|Publication number||US4437155 A|
|Application number||US 06/207,059|
|Publication date||13 Mar 1984|
|Filing date||14 Nov 1980|
|Priority date||14 Nov 1980|
|Publication number||06207059, 207059, US 4437155 A, US 4437155A, US-A-4437155, US4437155 A, US4437155A|
|Inventors||Daniel D. Sawyer, Marvin J. Thompson|
|Original Assignee||Sperry Corporation|
|Export Citation||BiBTeX, EndNote, RefMan|
|Referenced by (50), Classifications (13), Legal Events (1)|
|External Links: USPTO, USPTO Assignment, Espacenet|
This application incorporates by reference the concurrently filed applications of Robert E. Swenson Ser. Nos. 207,097 and 207,152, now U.S. Pat. Nos. 4,394,732 and 4,394,733, respectively, said applications being assigned to the same assignee as the present application.
The present invention relates to a memory subsystem including a mass memory (disks) and a cache store for storing segments of data, and more particularly to a method and apparatus where different ages are assigned to segments of data depending on whether the segments are brought into the cache store because they were accessed by a host processor, or are brought into the cache store on speculation that they contain data which may be soon accessed by the host processor.
Swenson U.S. Pat. No. 4,394,733 discloses a cache/disk subsystem wherein a host processor issues a command to a storage control unit in order to read one or more data words from, or write one or more data words to a disk memory. Data is formatted on the disks by segments and a cache store is provided for storing copies of segments of data which have been recently accessed by the processor, or are likely to be soon accessed by the processor. When the processor issues a command, the storage control unit checks to see if the segment or segments containing the desired data word or words is/are present in the cache store and, if so, a data transfer takes place between the cache store and the processor. If the segment is modified, i.e. a write command is executed, then the modified segment is copied back to a disk at some later time as described in U.S. Pat. No. 4,394,732.
If a copy of the data word or words specified by a processor command are not resident in the cache store then the storage control unit transfers the segment or segments of data containing these words from a disk to the cache store and the processor (for a read command) or transfers the segments to the storage control unit where they are modified by the data from the processor (a write command) before being written into the cache store.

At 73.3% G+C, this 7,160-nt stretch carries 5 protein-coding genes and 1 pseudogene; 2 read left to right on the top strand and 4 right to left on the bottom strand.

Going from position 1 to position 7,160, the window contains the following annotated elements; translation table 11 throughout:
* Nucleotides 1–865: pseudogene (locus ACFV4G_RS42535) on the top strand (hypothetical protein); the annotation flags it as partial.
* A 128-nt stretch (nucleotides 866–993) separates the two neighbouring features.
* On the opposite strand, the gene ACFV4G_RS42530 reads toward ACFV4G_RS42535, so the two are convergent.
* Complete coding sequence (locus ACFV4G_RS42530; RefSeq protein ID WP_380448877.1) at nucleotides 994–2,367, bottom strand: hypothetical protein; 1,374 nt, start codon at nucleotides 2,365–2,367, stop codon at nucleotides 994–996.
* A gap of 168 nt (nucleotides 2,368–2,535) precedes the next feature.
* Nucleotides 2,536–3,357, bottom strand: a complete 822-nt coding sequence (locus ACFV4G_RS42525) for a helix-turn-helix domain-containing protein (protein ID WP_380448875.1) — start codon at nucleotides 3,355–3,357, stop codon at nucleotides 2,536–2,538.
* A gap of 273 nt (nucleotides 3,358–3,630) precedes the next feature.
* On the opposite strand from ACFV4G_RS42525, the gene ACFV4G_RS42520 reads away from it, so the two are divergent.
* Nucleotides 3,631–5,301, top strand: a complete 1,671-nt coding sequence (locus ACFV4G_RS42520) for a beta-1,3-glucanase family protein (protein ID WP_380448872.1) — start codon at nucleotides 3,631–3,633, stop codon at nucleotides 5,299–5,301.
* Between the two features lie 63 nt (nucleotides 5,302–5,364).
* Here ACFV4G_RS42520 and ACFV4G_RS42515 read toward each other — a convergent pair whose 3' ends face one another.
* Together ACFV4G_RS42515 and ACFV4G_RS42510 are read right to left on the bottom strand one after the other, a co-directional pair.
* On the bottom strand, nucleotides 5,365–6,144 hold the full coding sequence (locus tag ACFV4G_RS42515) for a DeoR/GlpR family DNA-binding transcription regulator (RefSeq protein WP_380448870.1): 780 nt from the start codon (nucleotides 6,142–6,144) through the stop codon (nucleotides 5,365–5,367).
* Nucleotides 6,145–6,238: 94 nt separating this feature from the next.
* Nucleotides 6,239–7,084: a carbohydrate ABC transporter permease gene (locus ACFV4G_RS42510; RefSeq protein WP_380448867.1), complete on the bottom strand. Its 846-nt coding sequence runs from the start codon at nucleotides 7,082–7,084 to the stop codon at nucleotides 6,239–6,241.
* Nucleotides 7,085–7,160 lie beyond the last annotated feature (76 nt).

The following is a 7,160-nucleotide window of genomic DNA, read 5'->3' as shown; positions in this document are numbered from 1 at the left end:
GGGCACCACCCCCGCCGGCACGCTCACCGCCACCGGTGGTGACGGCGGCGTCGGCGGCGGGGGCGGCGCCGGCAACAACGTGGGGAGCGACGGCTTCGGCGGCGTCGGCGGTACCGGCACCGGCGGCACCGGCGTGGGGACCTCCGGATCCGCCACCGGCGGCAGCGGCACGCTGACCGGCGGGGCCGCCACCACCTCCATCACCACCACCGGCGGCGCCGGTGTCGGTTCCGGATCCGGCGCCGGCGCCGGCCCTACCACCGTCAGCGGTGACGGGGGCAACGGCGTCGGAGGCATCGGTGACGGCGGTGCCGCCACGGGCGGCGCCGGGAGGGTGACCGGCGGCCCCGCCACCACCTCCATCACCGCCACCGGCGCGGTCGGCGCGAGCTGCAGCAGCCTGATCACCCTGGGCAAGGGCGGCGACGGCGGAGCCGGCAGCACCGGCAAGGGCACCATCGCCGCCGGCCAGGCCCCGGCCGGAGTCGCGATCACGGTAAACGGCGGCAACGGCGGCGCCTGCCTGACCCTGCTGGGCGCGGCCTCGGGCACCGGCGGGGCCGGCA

A segment descriptor table is maintained which contains an entry corresponding to each segment of data in the cache store. Each segment descriptor contains information relating to its segment and each entry includes a forward and a backward age link. The age links comprise an age chain which links the segments from most recently used to least recently used. Each time a data segment is accessed in the cache store, its corresponding entry in the table is modified to make it the most recently used in the age chain. In like manner, when a segment of data is moved from a disk to the cache store because a command has specified access to a word or words in the segment, the segment descriptor table entry for that segment is modified to make it the most recently used in the age chain. When copying segments of data from the cache store to the disks, the least recently used segments are transferred first so that the most recently used segments remain resident in the cache store.
The system as described above exploits the hypothesis generally referred to as history of reference. This hypothesis states that if reference is made to location X, the probability of location X being referenced again is higher than the probability of location Y being referenced, where Y is a random location.
A further hypothesis, generally referred to as linearity of reference, holds that if reference is made to location X, the probability of location X+1 being referenced is higher than the probability of location Y being referenced, where Y is a random location. The prior art and U.S. Pat. No. 4,394,733 both operate in conformance with these hypotheses.